This was a time of big change for the Martin Company. Long a dominant presence in small towns across the southeast, it seems that in the late 50’s they decided to enter the big city first run market. The vehicle for this entry was to be the 3 strip Cinerama format which had started in 1952 and seemed to be gaining momentum entering the 60’s. Martin built at least four large and very plush theatres designed with Cinerama in mind. The ones in Seattle, St. Louis, and New Orleans were new construction while the one in Atlanta was a makeover of the old Tower Theatre.
In the Atlanta area there had been a Martin presence next door in Cobb County which in those days was not considered part of the Atlanta metro area. They had several drive ins and the indoor Strand on the Marietta square and the Belmont in the Belmont Hills Shopping Center in Smyrna. In 1960 they purchased the old Rialto just down the street from the Loew’s Grand. They soon tore it down and rebuilt it as a beautiful 1200 seat first run showplace. The Tower, located next to the Fox in midtown was completely rebuilt and became the 3 strip Martin Cinerama. When it became apparent that 3 strip was on its way out, Martin moved up I-85 to North Druid Hills Road and built a 70MM single strip Cinerama house and named it the Georgia Cinerama. After this, is seems that they decided there was a future in the suburban second run business and they opened the Village, Eastgate (Suburban Plaza), and Westgate Twin.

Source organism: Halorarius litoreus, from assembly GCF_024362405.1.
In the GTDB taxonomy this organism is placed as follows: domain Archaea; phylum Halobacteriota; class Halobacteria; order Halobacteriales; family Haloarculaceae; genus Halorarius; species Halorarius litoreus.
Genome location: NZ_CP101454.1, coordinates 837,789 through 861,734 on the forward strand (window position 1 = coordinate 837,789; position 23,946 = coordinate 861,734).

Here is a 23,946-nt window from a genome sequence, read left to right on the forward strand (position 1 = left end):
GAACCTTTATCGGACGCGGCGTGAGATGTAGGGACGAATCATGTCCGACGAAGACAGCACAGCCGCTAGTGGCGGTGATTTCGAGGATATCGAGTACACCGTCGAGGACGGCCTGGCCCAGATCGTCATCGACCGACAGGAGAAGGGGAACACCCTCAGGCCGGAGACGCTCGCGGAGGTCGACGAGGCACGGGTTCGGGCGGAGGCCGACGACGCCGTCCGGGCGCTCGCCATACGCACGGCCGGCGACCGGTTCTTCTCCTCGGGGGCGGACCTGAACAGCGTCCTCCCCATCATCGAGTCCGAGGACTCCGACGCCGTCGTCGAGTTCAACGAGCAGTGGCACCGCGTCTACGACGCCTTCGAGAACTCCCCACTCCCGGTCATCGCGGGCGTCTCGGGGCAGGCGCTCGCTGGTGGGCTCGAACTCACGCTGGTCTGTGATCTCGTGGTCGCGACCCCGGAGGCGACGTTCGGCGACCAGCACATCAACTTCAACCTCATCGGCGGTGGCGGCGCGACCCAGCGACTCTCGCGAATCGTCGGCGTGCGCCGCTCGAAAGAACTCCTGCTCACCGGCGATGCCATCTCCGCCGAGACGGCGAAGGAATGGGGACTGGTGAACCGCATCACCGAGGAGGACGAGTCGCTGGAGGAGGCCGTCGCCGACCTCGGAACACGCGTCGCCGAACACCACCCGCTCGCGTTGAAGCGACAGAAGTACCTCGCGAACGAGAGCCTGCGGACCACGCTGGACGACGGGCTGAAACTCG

I was not living in Atlanta then so I do not know how these neighborhood theatres fared, but about 1968 Martin obviously had a change of heart. This may have been the time that the company was aquired by Fuqua, but regardless, they came to the conclusion that they were on the wrong track. They disposed of the four Martin Cineramas. The one in Atlanta which was notable for its 90 week run of The Sound Of Music, went to Walter Reade. (All of these theatres have pages on CT.) They kept the downtown Rialto and the Georgia Cinerama, but the Strand, Belmont, Village, Suburban, and Westgate were purchased by Georgia Theatre Company which operated them for the rest of their days. I do not recall exactly when they were closed but comments on some of their pages indicate the mid to late 80’s.